The city of Antofagasta is rich and well-developed, but thousands of people living in shanty-towns on the outskirts of the city have yet to benefit from the area's collective wealth. Single mothers struggle to make enough money to support their family, and when families break apart, children are often left to fend for themselves on the streets. SOS Children established a village here in 1987, aiming to keep struggling families together.


The city of Arica is a popular tourist destination near the border with Peru and Bolivia. Chile's economic reputation encourages people to cross the border into Arica, only for dreams to be shattered. Living in makeshift camps, migrants often suffer from severe psychological problems. Proximity to the border means drug trafficking and child trafficking is widespread in the region. Young people in particular become addicted to drugs, leading to increased violence in a city already severely affected by crime. Children from struggling families are at risk of becoming entangled in crime and drug abuse, giving them little hope for the future. SOS Children began working here in 1988 and has been supporting vulnerable families to give children security and a positive future.


Ancud is a town on the remote island of Chiloé, a dangerous ferry ride off the coast of Chile. People on the island rely on salmon fishing for a living, and in 2007 an economic crisis hit when a virus infected thousands of salmon. Such instability leads to alcoholism and domestic violence, leaving children vulnerable. SOS Children began working here in 2003 to care for children who were at risk of abandonment by their families.

Padre las Casas

Padre las Casas has one of the highest incidences of domestic violence in the country, with over half of all children suffering from abuse. The indigenous Mapuches people struggle to keep up in an ever-accelerating world, and many have fallen on desperate times. Drug addiction affects children from an increasingly early age. SOS Children began working here in 2008, helping families on the path to self-reliance.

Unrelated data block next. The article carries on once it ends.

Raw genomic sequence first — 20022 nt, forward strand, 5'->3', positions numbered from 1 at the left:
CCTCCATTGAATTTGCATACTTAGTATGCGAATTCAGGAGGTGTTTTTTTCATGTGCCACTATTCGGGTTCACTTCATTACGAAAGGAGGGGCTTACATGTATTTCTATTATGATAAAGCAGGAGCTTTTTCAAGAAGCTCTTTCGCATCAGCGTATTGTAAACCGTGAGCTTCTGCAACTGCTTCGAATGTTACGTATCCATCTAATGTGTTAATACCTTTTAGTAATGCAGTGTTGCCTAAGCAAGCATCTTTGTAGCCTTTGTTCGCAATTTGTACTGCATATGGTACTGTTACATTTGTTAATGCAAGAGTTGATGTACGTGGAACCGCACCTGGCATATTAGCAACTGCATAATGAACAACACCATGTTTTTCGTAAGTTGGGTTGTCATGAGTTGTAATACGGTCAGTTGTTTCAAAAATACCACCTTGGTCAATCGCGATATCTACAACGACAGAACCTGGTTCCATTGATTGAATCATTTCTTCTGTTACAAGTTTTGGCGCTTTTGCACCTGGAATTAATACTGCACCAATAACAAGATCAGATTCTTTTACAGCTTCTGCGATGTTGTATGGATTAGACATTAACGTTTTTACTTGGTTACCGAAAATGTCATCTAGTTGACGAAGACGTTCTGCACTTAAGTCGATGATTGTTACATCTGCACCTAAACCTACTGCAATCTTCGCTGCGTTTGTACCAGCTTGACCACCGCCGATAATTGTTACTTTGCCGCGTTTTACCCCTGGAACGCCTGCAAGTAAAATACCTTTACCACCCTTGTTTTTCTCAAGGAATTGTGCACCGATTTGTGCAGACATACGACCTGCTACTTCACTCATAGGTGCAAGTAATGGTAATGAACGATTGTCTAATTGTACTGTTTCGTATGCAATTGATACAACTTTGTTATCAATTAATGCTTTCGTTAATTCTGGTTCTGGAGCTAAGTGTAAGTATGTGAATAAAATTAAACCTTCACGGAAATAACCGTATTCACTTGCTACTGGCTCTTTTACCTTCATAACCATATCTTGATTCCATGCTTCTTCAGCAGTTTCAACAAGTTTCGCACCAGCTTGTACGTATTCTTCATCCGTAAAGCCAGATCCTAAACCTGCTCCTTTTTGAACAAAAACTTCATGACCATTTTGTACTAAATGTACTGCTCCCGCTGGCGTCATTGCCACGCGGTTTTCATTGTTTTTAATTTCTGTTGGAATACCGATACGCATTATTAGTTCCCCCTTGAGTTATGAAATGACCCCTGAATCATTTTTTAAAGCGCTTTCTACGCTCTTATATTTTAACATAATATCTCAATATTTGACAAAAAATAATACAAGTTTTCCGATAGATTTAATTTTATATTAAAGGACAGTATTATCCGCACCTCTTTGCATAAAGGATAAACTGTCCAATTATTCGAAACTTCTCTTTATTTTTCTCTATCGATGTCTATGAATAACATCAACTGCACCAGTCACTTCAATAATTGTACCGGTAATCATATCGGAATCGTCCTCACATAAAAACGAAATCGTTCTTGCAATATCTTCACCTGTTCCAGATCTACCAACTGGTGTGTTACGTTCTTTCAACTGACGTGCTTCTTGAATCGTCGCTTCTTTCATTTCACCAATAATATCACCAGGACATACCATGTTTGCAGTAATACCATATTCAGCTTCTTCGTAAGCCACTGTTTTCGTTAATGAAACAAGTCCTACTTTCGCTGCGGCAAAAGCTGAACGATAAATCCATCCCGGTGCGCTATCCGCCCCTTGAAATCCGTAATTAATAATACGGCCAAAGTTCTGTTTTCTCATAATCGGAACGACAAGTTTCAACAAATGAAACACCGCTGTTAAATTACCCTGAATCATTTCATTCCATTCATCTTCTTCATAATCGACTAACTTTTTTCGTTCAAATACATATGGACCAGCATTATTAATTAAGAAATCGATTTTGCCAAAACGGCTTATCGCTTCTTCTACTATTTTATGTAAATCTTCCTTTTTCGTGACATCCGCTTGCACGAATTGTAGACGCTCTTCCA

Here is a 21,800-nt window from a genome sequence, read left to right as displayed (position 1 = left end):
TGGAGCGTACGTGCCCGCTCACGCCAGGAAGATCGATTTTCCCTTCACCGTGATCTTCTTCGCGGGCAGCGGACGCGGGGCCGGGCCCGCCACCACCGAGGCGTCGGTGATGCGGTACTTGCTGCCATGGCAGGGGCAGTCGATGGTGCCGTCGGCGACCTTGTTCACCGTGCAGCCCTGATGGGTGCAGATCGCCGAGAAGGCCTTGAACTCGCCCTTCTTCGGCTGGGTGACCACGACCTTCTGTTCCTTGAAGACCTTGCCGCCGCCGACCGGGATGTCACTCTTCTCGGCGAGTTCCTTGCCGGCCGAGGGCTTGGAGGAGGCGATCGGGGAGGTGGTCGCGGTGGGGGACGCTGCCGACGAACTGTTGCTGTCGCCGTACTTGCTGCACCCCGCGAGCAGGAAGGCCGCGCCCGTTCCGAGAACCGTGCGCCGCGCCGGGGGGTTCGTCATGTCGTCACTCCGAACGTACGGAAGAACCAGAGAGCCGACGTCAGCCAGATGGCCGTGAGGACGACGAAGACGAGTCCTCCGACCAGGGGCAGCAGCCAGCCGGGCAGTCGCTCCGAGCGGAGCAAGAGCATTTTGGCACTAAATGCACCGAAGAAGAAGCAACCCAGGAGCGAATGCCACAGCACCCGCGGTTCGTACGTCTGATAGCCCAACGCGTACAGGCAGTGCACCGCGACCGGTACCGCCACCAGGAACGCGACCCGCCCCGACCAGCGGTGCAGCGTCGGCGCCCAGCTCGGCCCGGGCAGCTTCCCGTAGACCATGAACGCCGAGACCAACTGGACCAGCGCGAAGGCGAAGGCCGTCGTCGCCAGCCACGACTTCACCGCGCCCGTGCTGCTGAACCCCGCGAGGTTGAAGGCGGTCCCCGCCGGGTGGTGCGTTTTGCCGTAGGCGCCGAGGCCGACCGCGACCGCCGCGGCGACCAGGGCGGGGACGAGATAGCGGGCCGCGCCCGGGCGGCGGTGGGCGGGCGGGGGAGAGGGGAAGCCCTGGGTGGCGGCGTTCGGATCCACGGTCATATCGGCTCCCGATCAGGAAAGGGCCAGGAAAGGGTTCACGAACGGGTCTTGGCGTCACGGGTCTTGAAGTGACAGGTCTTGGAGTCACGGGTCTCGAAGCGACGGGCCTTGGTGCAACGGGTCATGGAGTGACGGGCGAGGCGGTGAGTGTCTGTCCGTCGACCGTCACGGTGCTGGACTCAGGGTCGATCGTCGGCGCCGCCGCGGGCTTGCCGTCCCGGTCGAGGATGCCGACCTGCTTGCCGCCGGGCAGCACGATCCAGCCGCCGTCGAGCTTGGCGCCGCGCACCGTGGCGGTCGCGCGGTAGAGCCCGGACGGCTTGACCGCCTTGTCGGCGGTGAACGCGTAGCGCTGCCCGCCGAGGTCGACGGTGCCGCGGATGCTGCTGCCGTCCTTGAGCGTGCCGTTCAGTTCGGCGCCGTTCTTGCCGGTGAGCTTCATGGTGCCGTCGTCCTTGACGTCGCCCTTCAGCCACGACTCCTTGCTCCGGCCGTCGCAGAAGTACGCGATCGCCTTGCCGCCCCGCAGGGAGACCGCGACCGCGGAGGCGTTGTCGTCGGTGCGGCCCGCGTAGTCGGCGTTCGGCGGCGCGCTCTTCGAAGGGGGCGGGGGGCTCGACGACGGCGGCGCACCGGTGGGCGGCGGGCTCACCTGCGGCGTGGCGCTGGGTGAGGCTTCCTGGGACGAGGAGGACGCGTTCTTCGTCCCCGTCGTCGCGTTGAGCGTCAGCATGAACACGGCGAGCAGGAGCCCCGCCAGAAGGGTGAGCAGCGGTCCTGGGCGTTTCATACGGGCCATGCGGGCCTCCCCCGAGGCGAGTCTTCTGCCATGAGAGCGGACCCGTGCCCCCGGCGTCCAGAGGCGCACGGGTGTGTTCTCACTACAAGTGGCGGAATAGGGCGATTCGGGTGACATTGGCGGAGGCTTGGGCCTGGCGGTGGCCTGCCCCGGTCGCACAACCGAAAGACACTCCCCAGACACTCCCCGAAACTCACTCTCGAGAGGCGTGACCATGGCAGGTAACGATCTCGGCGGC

Life in SOS Children's Villages Chile: My life in the villageSOS Mother and daughter, Chile

This is the story of Viviana, a girl who was welcomed to SOS Children's Village Malleco, Chile, when she was just three years old. Several years have passed since then, but now, happily, she can say: "I am grateful for having been given the chance to grow up in such a wonderful place!"

I don't remember the time when I arrived in the village too well. I was so small that the only thing I clearly remember is that there were a lot of children around me, watching me with big smiles as if I were a present (She smiles). Much later I realized the presence of this great woman giving me loads of affection - my SOS mother.

My family was more than a normal family. My mother enjoyed keeping herself busy, although my brothers and sisters were also there to help her with the housework. My brothers, especially, were very naughty. My mother must have loved them too much to bear all the things they did to her. But my mother was brave and intelligent enough to cope with all of them. She was, and still is, a courageous woman.

In the village, children receive a lot of support, especially in education. It is not only our mothers or the village director who guide our development; also the other co-workers at the village. An "SOS aunt" (family helper), the caretaker or the driver is always there to offer a bit of support. I remember these co-workers as very nice people, ready to give me advice or comfort whenever I had a personal problem I was reluctant to share directly with my mum.

In the village, there was a time and place for everything. We had spaces to express our opinions, feelings, ideas, emotions, with the main objective of gaining self-confidence and security. It's impossible to remember how many of these activities I attended during my time in the village, there must have been hundreds of them.

So here I am. All the effort and support from the village community - including my own family - helped me to pursue a career and become a successful professional. I was lucky enough to find a job very soon after I graduated and am now a toddler's educator at a nursery school. I am an independent woman and have my own flat (well, a rented one for the moment).

I can see now, looking back, that there were lots of people in the village who helped me reach my goals. In a few words, I am grateful for having been given the chance to grow up in such a wonderful place. I was raised in a great family, by my mother, my brothers and my sisters.

Local Contact

Aldeas Infantiles SOS Chile
Av. Los Leones 382, 5° piso, Of 501
Casilla 16590
Correo 9
Tel: +56/2/33 47 018, +56/2/33 47 019
Fax: +56/2/23 26 357
e-mail: aisos@aldeasinfantiles.cl